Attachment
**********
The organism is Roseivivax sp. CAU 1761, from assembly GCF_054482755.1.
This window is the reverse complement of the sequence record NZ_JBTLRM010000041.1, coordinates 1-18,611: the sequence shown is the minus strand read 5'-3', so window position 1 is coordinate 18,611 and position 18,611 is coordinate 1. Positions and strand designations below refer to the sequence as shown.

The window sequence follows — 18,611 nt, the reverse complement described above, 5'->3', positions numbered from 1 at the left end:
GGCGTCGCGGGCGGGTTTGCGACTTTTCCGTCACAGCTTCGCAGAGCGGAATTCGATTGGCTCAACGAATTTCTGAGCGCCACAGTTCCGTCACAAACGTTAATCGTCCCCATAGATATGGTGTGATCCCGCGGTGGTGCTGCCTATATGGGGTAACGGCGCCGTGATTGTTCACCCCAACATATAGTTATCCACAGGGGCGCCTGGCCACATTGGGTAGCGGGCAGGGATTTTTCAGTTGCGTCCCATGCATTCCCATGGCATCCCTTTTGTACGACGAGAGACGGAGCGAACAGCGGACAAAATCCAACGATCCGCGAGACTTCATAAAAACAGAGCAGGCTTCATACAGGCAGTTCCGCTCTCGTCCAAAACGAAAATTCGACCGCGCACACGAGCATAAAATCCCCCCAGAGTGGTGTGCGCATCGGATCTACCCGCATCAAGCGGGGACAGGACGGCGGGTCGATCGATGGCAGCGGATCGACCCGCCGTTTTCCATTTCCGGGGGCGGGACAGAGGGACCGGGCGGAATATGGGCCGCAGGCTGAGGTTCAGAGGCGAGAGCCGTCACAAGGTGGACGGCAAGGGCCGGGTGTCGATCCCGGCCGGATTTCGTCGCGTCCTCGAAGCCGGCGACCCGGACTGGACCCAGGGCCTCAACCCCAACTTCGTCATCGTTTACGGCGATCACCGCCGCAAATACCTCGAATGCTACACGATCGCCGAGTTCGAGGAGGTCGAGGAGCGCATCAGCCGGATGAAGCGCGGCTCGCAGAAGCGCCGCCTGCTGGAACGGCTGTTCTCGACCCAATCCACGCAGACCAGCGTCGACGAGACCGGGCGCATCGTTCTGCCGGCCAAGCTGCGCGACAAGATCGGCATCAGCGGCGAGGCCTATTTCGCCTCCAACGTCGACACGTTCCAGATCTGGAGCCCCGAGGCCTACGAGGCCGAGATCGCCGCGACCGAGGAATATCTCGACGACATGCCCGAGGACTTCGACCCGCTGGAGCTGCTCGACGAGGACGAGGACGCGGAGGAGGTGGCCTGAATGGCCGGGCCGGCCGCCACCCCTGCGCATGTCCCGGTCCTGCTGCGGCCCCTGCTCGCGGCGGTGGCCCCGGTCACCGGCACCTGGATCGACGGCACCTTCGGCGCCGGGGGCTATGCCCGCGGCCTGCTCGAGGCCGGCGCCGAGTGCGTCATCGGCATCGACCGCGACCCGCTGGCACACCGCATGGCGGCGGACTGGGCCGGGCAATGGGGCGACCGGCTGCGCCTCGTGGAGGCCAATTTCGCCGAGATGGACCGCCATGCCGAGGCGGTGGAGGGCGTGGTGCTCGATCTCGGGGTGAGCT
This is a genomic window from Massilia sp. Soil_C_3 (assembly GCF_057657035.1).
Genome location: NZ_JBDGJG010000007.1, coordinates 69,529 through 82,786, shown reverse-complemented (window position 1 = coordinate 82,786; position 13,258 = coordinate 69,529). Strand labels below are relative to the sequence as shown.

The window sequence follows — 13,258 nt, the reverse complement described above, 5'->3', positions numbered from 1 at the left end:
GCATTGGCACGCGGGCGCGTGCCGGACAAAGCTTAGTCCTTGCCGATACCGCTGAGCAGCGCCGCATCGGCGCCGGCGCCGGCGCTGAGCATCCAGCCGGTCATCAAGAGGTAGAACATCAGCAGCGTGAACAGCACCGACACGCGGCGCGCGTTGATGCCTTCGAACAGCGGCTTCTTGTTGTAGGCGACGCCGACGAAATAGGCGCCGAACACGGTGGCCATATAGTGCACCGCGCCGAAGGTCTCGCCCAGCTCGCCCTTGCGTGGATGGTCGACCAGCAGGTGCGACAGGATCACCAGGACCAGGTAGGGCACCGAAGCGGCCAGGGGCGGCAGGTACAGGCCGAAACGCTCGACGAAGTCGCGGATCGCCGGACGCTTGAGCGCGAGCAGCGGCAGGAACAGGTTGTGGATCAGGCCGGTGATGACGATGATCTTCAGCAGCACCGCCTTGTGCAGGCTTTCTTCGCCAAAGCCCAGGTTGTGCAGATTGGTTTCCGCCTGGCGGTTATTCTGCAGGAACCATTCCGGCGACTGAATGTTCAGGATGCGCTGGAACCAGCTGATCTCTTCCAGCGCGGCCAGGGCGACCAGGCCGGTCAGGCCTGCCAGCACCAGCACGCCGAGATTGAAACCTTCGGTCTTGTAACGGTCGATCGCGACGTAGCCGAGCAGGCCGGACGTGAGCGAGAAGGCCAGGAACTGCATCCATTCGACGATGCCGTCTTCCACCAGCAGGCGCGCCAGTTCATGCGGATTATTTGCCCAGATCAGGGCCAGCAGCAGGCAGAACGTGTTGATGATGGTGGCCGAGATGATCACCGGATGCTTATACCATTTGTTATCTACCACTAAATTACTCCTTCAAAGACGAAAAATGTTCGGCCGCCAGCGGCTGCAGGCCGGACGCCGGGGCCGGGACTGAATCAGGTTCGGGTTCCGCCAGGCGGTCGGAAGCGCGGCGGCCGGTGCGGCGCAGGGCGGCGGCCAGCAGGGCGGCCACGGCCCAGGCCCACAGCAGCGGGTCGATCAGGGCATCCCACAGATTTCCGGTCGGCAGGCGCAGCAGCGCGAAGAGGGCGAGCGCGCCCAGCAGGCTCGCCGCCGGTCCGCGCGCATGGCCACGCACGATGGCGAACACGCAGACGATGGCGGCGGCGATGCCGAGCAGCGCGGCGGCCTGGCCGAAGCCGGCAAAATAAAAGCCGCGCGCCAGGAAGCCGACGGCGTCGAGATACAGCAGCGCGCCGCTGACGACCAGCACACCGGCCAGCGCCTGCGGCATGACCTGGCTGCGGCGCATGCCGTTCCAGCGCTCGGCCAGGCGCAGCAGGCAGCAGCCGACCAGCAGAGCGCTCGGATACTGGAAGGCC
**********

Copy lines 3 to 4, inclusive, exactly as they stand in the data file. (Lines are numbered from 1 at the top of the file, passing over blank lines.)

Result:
The window sequence follows — 18,611 nt, the reverse complement described above, 5'->3', positions numbered from 1 at the left end:
GGCGTCGCGGGCGGGTTTGCGACTTTTCCGTCACAGCTTCGCAGAGCGGAATTCGATTGGCTCAACGAATTTCTGAGCGCCACAGTTCCGTCACAAACGTTAATCGTCCCCATAGATATGGTGTGATCCCGCGGTGGTGCTGCCTATATGGGGTAACGGCGCCGTGATTGTTCACCCCAACATATAGTTATCCACAGGGGCGCCTGGCCACATTGGGTAGCGGGCAGGGATTTTTCAGTTGCGTCCCATGCATTCCCATGGCATCCCTTTTGTACGACGAGAGACGGAGCGAACAGCGGACAAAATCCAACGATCCGCGAGACTTCATAAAAACAGAGCAGGCTTCATACAGGCAGTTCCGCTCTCGTCCAAAACGAAAATTCGACCGCGCACACGAGCATAAAATCCCCCCAGAGTGGTGTGCGCATCGGATCTACCCGCATCAAGCGGGGACAGGACGGCGGGTCGATCGATGGCAGCGGATCGACCCGCCGTTTTCCATTTCCGGGGGCGGGACAGAGGGACCGGGCGGAATATGGGCCGCAGGCTGAGGTTCAGAGGCGAGAGCCGTCACAAGGTGGACGGCAAGGGCCGGGTGTCGATCCCGGCCGGATTTCGTCGCGTCCTCGAAGCCGGCGACCCGGACTGGACCCAGGGCCTCAACCCCAACTTCGTCATCGTTTACGGCGATCACCGCCGCAAATACCTCGAATGCTACACGATCGCCGAGTTCGAGGAGGTCGAGGAGCGCATCAGCCGGATGAAGCGCGGCTCGCAGAAGCGCCGCCTGCTGGAACGGCTGTTCTCGACCCAATCCACGCAGACCAGCGTCGACGAGACCGGGCGCATCGTTCTGCCGGCCAAGCTGCGCGACAAGATCGGCATCAGCGGCGAGGCCTATTTCGCCTCCAACGTCGACACGTTCCAGATCTGGAGCCCCGAGGCCTACGAGGCCGAGATCGCCGCGACCGAGGAATATCTCGACGACATGCCCGAGGACTTCGACCCGCTGGAGCTGCTCGACGAGGACGAGGACGCGGAGGAGGTGGCCTGAATGGCCGGGCCGGCCGCCACCCCTGCGCATGTCCCGGTCCTGCTGCGGCCCCTGCTCGCGGCGGTGGCCCCGGTCACCGGCACCTGGATCGACGGCACCTTCGGCGCCGGGGGCTATGCCCGCGGCCTGCTCGAGGCCGGCGCCGAGTGCGTCATCGGCATCGACCGCGACCCGCTGGCACACCGCATGGCGGCGGACTGGGCCGGGCAATGGGGCGACCGGCTGCGCCTCGTGGAGGCCAATTTCGCCGAGATGGACCGCCATGCCGAGGCGGTGGAGGGCGTGGTGCTCGATCTCGGGGTGAGCT